Focus: Addiction: Relapse Prevention and the Five Rules of Recovery PMC

Going to bed and waking up at the same time every day helps with body regulation.. Adding movement as part of a daily routine can significantly improve a long-term recovery outlook. Whether it is walking, hiking, doing yoga, or lifting weights, exercise can help a person feel good about his or her body. Exercise also reduces boredom, which is a common trigger for a relapse.

The effectiveness of cognitive therapy in relapse prevention has been confirmed in numerous studies [11]. In intent-to-treat analyses, patients assigned to the RMC group, compared to those who received standard treatment alone, had fewer quarterly assessments in which they were found to be in need of SUD treatment. However, there were no significant differences between the two groups in substance-related problems per month or in total days of abstinence. Two important challenges faced during the continuing care phase of treatment are patient dropout and changes in the patient’s clinical needs over time.

What Happens in a Long-Term Rehab Program?

Learning what one’s triggers are and acquiring an array of techniques for dealing with them should be essential components of any recovery program. The general meaning of relapse is a deterioration in health status after an improvement. In the realm of addiction, relapse has a more specific meaning—a return to substance use after a period of nonuse. Whether it lasts a week, a month, or years, relapse is common enough in addiction recovery that it is considered a natural part of the difficult process of change.

Counselors and therapists can help a person work through their feelings and help uncover whatever the underlying cause may be. Therapists may use a variety of techniques including Motivational Enhancement Therapy (MET), Cognitive Behavioral Therapy (CBT), and Dialectal Behavioral Therapy to help patients deal with trauma and change their behaviors. Other newer groups are more science-based including Self-Management and Recovery Training (SMART). Focusing on healthy habits and constructive programs encourages long-term sobriety while helping to avoid relapse. The best way to incorporate these aspects into recovery is by maintaining a strong, healthy support system. The recovery process will look different for each individual depending on their habits and what drug or drugs they used.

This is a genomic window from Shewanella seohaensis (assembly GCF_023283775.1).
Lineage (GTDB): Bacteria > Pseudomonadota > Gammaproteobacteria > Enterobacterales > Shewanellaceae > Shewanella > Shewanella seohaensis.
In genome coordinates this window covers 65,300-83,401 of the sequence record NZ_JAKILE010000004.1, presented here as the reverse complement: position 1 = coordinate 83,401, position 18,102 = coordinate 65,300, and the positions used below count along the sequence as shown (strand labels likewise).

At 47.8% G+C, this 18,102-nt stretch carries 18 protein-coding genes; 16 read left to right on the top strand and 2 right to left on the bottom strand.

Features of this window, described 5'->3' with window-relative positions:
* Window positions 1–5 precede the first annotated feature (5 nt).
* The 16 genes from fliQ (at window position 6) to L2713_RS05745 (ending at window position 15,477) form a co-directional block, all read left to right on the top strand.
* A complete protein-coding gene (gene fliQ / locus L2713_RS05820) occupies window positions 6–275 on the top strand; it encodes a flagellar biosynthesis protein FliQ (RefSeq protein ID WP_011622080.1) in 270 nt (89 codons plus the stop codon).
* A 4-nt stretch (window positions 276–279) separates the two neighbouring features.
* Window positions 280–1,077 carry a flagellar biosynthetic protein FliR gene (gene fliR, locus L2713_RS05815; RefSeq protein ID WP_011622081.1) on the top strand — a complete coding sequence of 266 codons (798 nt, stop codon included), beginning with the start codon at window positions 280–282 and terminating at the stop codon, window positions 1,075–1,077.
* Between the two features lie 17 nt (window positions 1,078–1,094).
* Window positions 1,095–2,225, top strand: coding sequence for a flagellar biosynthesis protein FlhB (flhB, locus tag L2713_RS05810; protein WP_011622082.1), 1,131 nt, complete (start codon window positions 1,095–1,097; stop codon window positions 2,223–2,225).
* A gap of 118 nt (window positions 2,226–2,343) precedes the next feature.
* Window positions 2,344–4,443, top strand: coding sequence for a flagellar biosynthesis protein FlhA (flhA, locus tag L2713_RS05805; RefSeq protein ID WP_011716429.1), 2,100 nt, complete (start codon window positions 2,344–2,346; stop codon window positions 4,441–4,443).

The Four Major Dimensions of Recovery

In the case of addiction, brains have been changed by behavior, and changing them back is not quick. Research shows that those who forgive themselves for backsliding into old behavior perform better in the future. Getting back on track quickly after a lapse is the real measure of success. The belief that addiction is a disease can make people feel hopeless about changing behavior and powerless to do so.

  • Identify other factors in your life—relationships, work—that can help take the focus off addictive behaviors.
  • A small group of adolescents relapsed when facing interpersonal difficulties accompanied by negative emotions and social pressures to drink or use.
  • Even though it was the most traumatic experience of her life, she didn’t relapse.
  • Cognitive therapy is one of the main tools for changing people’s negative thinking and developing healthy coping skills [9,10].
  • A behavioral strategy is to call and engage in conversation with a friend or other member of your support network.

It is often said that recovering individuals are as sick as their secrets. One of the challenges of therapy is to help clients practice telling the truth and practice admitting when they have misspoken and quickly correcting it. There are many risks to recovery at this stage, including physical cravings, poor self-care, wanting to use just one more time, and struggling with whether one has an addiction. Clients are often eager to make big external changes in early recovery, such as changing jobs or ending a relationship.


Treatment programs exist that are specifically designed to last for longer periods of time, starting at 90 days, with some other programs lasting for one to two years. Studies show that people who stay in treatment for at least 90 days have more advantageous results and that participating in treatment longer can further improve results.1,2 However, any amount of time in rehabilitation can be beneficial to someone in need of substance abuse treatment. One of the key steps in improving long-term recovery is understanding what caused a person to use alcohol or drugs in the first place.

Findings from RCCs suggest that they may facilitate the acquisition of recovery capital and enhance functioning and quality of life. It appears that individuals with few resources make use of these accessible RCCs, which may increase social support, employment, housing, and other recovery capital. Given the spread of these RCCs over the past few years, more information is needed about the costs and benefits of these innovative settings, which may play an important factor in reducing relapse.

Recovery-Related Values and Beliefs

Other long-term rehabs may be designed for certain populations, such as dual diagnosis treatment for people with addiction and mental health disorders, those with medical issues, or people with severe addictions. It is possible to blackout from Benzodiazepines such as Xanax, Valium, and Halcion. The phenomenon is similar to blacking out from drinking alcohol, and the risk increases when combining Benzodiazepines with alcohol. Both substances work on the Gamma Aminobutyric Acid (GABA) receptors of the brain, and when more natural GABA is present, communication between neurons slows down. For Jenks, having a supportive family and friends was the most important part of her recovery.

long term recovery from addiction